Politics, Mental Health and America’s Obsession With Sex
America is unforgiving about mental illness and its politicians. Well, maybe it’s the media that are unforgiving. Or the opposition.
Exhibit A: Thomas Eagleton, whose disclosure of depression cost him the vice presidential slot:
Eagleton divulged that “on three occasions in my life, I have voluntarily gone into hospitals as result of nervous exhaustion and fatigue.” He added that he had undergone electric-shock therapy for depression on two of those visits …
Days after the South Dakota press conference, Eagleton described his illness in detail in San Francisco before a gathering of wealthy fundraisers. One asked if McGovern could lose the election in the time “it would take to educate the American public that mental illness could be treated and cured,” according to an account in The Chronicle. Eagleton replied that he didn’t have the statistics, “but I know it is a fact that millions of American have periods of depression – of having the blues, being down in the dumps.”
Even McGovern wasn’t sure how the public would react. He may have misjudged. A Time magazine poll taken at the time found that 77 percent of the respondents said “Eagleton’s medical record would not affect their vote.” Eagleton left the ticket 18 days after joining it. (SFGate, 2008)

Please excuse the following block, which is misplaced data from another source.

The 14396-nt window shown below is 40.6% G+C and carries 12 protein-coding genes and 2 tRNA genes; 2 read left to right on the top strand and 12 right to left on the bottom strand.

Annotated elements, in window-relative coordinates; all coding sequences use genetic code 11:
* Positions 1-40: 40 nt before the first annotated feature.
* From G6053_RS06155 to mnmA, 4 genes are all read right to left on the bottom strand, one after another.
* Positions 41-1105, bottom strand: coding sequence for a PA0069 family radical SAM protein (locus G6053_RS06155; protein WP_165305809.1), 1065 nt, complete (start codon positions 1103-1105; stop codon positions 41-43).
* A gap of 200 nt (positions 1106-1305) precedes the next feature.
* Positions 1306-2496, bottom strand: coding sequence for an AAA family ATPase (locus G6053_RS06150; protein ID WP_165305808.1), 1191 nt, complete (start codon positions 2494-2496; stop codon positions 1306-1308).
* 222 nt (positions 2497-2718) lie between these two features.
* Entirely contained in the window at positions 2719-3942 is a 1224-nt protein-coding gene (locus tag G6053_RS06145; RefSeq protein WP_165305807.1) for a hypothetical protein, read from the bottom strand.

Exhibit B: Anthony Weiner.
Anyone with a passing understanding of mental illness understands that Weiner has psychological issues. And were he to be employed in any profession other than American politics, his taking a leave of absence to deal with mental health should be, no pun intended, a no-brainer.
After all, extended leaves of absence for physical health are not unknown in Congressional circles. See Rep. Gabrielle Gifford (D-AZ), Sen. Tim Johnson (D-SD), Sen. Karl Mundt (R-SD) and Sen. Arthur Vandenberg (R-MI). Neither are they unheard of for drug and alcohol: Rep. Phil Crane (R-IL). (Senates Absent For Extended Periods, 1942-2001 – pdf)
But mental illness related to sex? Good luck with that, Congressman Weiner, even though (at this writing) the lapses have been “moral”, not “legal”. However, the jackals are howling.
Rather than derision, I think Weiner deserves a nod for publicly acknowledging that his behavior was not only unacceptable but that it is treatable, not necessarily a character flaw. And maybe, just maybe, we’ll take a small step towards getting our collective noses out of political and celebrity bedrooms.